Drilling economics divides struggling communities

Date: April 17, 2011

Sunday, April 17, 2011

Rolling hills and wide-open meadows attracted JoAnne Wagner to Mt. Pleasant, a Washington County community about 25 miles from Pittsburgh. That was in 2005.

Today, the Marcellus shale gas boom has swept in more than 100 wells, pipelines, waste water ponds, trucks and bitter debates between those who profit from drilling leases and those who don’t.

The 35-square-mile township founded in 1788 is a study in the growing debate over whether state officials should empower municipalities to impose an “impact fee” on energy companies to compensate for tax money spent on attorney fees, police salaries, road work, inspections and other costs associated with hosting the drillers.

“There are so many impacts, and it’s so far-reaching,” said Wagner, 45, who does not oppose natural gas drilling.

“What’s going on and the way industry is behaving here is pitting neighbor against neighbor,” she said. “This community used to be tight-knit and not willing to grow. For years people didn’t have public water because people didn’t want development to come in.”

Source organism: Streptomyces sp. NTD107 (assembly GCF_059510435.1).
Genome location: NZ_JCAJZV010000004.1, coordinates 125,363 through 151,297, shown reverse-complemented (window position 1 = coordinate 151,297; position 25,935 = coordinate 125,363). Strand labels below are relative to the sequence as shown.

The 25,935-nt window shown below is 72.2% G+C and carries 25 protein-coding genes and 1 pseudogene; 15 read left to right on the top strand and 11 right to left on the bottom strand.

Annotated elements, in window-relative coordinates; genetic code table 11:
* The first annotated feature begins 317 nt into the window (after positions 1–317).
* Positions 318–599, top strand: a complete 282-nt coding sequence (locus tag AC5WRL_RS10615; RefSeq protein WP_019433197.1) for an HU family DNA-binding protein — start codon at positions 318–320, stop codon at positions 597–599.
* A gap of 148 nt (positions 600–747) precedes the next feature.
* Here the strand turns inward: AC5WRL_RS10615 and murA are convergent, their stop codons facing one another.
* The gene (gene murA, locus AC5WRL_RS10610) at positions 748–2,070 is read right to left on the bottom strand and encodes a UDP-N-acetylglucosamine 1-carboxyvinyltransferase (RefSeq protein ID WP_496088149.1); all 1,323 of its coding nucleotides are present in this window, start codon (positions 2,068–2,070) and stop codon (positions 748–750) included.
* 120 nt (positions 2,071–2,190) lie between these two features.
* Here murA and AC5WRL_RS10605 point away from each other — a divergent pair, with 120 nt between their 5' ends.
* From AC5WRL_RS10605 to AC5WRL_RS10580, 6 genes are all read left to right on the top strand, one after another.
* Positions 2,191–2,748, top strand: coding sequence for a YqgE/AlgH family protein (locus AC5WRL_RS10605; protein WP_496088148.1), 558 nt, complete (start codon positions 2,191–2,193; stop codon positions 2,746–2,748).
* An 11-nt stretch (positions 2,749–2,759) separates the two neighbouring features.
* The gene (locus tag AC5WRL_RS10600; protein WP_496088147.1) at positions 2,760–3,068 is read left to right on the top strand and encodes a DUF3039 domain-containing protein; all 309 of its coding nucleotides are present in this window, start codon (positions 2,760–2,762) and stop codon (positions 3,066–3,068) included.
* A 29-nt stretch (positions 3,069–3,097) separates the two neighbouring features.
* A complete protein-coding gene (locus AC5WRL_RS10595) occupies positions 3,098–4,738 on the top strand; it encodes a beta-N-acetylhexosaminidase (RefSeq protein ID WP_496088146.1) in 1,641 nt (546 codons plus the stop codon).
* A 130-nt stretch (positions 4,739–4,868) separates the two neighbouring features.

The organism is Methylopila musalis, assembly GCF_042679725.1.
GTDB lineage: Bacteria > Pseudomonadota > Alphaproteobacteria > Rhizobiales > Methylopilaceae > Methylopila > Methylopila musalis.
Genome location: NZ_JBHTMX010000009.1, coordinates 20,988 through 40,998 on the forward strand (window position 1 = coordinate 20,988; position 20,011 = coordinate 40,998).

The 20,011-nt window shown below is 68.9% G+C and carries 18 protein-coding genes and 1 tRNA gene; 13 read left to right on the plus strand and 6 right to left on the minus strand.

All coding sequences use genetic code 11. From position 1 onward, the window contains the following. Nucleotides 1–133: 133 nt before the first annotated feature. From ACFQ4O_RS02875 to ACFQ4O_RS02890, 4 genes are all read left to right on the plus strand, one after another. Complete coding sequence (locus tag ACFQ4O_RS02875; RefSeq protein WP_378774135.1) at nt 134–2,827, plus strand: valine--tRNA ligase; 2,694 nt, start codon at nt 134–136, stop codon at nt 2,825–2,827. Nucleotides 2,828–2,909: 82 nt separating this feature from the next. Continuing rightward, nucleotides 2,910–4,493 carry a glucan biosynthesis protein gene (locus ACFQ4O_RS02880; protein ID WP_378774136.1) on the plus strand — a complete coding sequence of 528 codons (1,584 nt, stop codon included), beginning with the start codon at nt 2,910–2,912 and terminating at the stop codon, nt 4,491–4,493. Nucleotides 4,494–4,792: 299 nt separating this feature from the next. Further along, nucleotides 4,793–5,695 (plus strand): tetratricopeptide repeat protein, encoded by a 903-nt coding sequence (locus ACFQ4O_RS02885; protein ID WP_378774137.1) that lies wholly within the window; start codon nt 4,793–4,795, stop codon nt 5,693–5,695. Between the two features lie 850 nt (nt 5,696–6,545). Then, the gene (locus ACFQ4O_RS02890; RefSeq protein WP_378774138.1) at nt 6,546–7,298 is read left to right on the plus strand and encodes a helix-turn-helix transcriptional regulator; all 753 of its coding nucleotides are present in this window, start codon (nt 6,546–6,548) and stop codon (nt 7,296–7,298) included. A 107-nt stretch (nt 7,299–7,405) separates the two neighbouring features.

A car dealership, volunteer fire company, tavern and a few small shops break up the line of two-story homes along much of Route 50 in Hickory, Mt. Pleasant’s main drag. On a tree-lined drive near Fort Cherry School District’s campus, Wagner said her biggest concern is that natural gas extraction operations near the school that her two children attend could pollute the air. She said the township can’t afford air-monitoring equipment.

State law gives most municipalities two options to tax natural gas drilling companies as well as other businesses: property taxes if the firm owns the land, and earned-income taxes from workers if they live where they work.

Calculating the direct costs is difficult, said Timothy Kelsey, a professor of agricultural economics at Penn State University, who has studied shale-related costs and the industry’s tax revenue impact.

“In the long run, costs will become clear, but before that, how do you set (a fee) fairly?” Kelsey said.

The question could ultimately affect a municipality’s financial stability, say bond industry watchers.

It would be harmful if they can’t “keep up with needed infrastructure repairs or upgrades or cannot adequately fund other public services,” said Tom Kozlik, an analyst with financial services firm Janney Montgomery Scott of Philadelphia.

Many rural roads weren’t intended to accommodate heavy truck use, Kozlik noted in a March report.

Mt. Pleasant Police Chief Lou McQuillan said he received training to inspect and cite overweight trucks but there isn’t room in the township’s budget of roughly $1 million to buy a $10,000 scale.